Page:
Ethics and wine
By Kay Pfaltz
Thus, when two bottles of $499 wine arrived at the shop, Bev got nervous, I got to thinking, and we both began talking and questioning the ethics of wine, in particular spending such a sum on one bottle when around the world people go hungry. Is it ever worth it?
The average European is unlikely to spend $500 for one bottle—more the domain of Americans, English or Japanese—opting instead, because he or she consumes wine daily, for the inexpensive and local Vin dePays. When prices climb this high, wine becomes something of a status symbol purchased at Sotheby’s or Christie’s instead of that which I believe it was meant: a life-giving (and life-prolonging!) beverage to be enjoyed and shared with company, song, dance or food. Rarely are the majority of these great auction wines consumed, for to do so destroys their monetary value.
Should wine even be measured by money? Doesn’t the intrinsic value of wine have to do with family, friends, and brilliant (at least at the time we thought it was) conversation? Or with its warmth and taste and the pleasure it provides?
Anyone can spend $1500 or $2000 on a bottle of wine if he’s (fill in the blank: rich, stupid, passionate) enough. That’s nothing to brag about. Many people do, but before we pass judgment, declaring the money better spent if given to the poor or the animals, consider that many people with a passion for great wine, also donate great sums. It’s a bit like Oprah being criticized for throwing a lavish $50 million birthday party for herself, when she also donates equal amounts to children in need. Perhaps then, one answer lies in donating sums equal to our luxury good expenditures to the elderly, children or animals.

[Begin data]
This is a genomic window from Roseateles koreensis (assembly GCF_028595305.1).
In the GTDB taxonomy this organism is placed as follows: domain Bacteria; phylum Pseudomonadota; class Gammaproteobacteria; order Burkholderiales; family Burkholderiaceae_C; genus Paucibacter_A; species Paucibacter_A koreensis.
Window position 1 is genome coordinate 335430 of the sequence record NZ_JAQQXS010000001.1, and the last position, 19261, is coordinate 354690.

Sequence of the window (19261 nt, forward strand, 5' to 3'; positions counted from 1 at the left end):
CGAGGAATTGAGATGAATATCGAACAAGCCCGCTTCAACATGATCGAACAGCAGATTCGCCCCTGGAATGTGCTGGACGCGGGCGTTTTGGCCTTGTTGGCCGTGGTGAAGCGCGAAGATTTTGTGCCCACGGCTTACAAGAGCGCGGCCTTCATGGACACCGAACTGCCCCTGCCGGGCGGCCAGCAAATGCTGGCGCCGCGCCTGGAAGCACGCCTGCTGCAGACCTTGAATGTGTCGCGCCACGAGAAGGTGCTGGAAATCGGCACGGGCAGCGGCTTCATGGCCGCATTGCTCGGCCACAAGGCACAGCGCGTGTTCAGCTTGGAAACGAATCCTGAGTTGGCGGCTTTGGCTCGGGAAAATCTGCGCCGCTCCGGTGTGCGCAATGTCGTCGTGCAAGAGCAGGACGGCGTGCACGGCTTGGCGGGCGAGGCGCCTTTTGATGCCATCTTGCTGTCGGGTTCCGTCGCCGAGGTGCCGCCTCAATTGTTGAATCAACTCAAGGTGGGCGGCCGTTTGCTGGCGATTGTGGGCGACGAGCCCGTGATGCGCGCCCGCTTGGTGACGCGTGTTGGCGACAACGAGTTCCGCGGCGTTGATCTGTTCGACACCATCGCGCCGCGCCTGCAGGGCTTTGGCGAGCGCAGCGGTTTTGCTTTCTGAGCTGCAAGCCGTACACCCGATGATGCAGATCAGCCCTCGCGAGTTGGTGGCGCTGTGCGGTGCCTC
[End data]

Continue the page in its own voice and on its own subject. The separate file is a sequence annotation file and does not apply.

Wine prices have skyrocketed since the 1970s, and most of the small vintners I know inFranceall say the same thing: there’s never any reason to pay more than $30 for a bottle of wine. I also know most of them have splurged from time to time.
So what are these $500 bottles of wine sitting around Basic Necessities? Château de Beaucastel’s Hommage à Jacques Perrin, Châteauneuf-du-Pape, 2000. The wine is perfection: rich and smooth, loaded with layers of fruit, very complex with notes of cherry, raspberry, licorice, coffee, chocolate, cedar and a multitude of spices. It’s a wine that tells you know you’ve tasted something special and something exceedingly well-made. I tasted it two years ago and it was incredible then, so I can only imagine that it’s now sublime and in two or four years, well, I don’t have the adjectives. The year 2000 was exceptional, but unlike the great 2000 Bordeaux, most of which are not anywhere near ready to drink yet, this Châteauneuf-du-Pape is stunning. If you promise to donate to charity, we’ll knock the price way down. We want the bottles out of here.
Is it ever worth it? That’s a question I cannot answer, but perhaps it involves some kind of contradiction. As Thomas Carlyle liked to point out, if contradictions in life don’t continually occur, we stagnate. I’ll let readers decide, but last night I had a Vin de Pays from Haute Provence, simple, earthy and red and it cost $10.99. Now that’s something to brag about.
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